I was skimming through some shots from Tucson to thin out the shots that I got from that day. I looked at one of the shots because I thought that there was something wrong with the shot. When I checked a few of the surrounding shots, I realized that there was nothing wrong. The shot was real. The F-16 had a tire that was looking very sad. I know that budgets are tight but I think they need to change the tires on this jet.
Have you ever been excited to have a lucky break and then felt disappointed by the same thing afterwards? If so, you are like me and you really need help. I was up at Pinal Air Park in the evening after our time on the range at Hawgsmoke. An Apache helicopter was flying around the pattern. I was impressed that it was flying while I was there and grabbed some shots. The Singaporean forces have some Apaches there that they train on. When I looked at the shots, I was hoping that was what I had got. Sadly, it was just a normal US Apache. Why was I so disappointed? No good reason. It was still cool to see one in the nice evening light but you often focus on what might have been. Not healthy!
Since changing camera bodies to something that is full frame, one of the things I have been pondering is what I will notice about the reduced reach that I will get with my current lenses. Obviously there will be a change. So far it has only really resulted in me changing when I press the shutter since I still work based on what I see through the viewfinder. While we were out on the range at Hawgsmoke, the jets would carry out a strafing run and then pull towards the range tower where we were located. Sometimes they would be really close.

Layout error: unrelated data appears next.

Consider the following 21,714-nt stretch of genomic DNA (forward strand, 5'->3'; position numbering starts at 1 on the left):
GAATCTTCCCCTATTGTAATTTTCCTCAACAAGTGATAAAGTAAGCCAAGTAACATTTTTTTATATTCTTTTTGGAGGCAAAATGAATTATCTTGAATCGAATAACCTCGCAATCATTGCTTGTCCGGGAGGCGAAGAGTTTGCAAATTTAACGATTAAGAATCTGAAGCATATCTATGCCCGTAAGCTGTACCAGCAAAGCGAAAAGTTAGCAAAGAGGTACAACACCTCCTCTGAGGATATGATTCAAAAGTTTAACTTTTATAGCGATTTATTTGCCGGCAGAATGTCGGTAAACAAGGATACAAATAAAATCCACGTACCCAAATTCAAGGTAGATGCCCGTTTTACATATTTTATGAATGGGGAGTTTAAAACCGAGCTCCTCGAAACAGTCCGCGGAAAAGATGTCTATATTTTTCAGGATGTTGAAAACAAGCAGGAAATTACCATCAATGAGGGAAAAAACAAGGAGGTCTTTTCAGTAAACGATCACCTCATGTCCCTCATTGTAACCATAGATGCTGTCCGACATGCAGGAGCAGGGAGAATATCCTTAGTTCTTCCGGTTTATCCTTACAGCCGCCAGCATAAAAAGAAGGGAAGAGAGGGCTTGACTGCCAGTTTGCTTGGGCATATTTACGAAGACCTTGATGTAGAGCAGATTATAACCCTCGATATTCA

I had decided to try putting a 1.4x tele convertor on the 500mm to compensate for the larger sensor size. This worked well for a number of the shots but, when the jets pulled overhead, it was a touch too much! These shots are not cropped. They are really that close and you can see exactly what is in the cockpit.
If I hadn’t been with Joe who is a bit more familiar with the regular movements at Tucson International, I would not have been too interested in this aircraft. It looked like a pretty standard C-26 to me. However, Joe was quick to see it and told me it is one that he had not seen move (I can’t recall whether this was ever or just for a long time). Apparently, the turret under the fuselage is for surveillance activities of a spooky nature. Why it was moving on this day (was it watching me?) I have no idea. I was just glad that, rather than dismissing it as I might have done, I found out it was a little different.
I have not seen Mako F-16s very often. Seeing one taking off from Tucson was quite a surprise and definitely a good one. It was accompanied by a jet in Texas Reserve markings to so maybe there has been a swap of some jets.
Just a quick picture today. This Strikemaster is operated by Blue Air and was parked on the ramp at Davis Monthan when we were watching the arrival of the visiting jets. It looked to be in great condition. Shame it didn’t fly but it was a nice surprise.
The home team at Tucson International are the Arizona ANG F-16s. The Iraqi and Dutch jets may be of interest but the local jets are still worthy of attention. I didn’t get as much time to shoot them as I would have liked but there were still a few chances to catch some of them departing and recovering so here are a few from those times.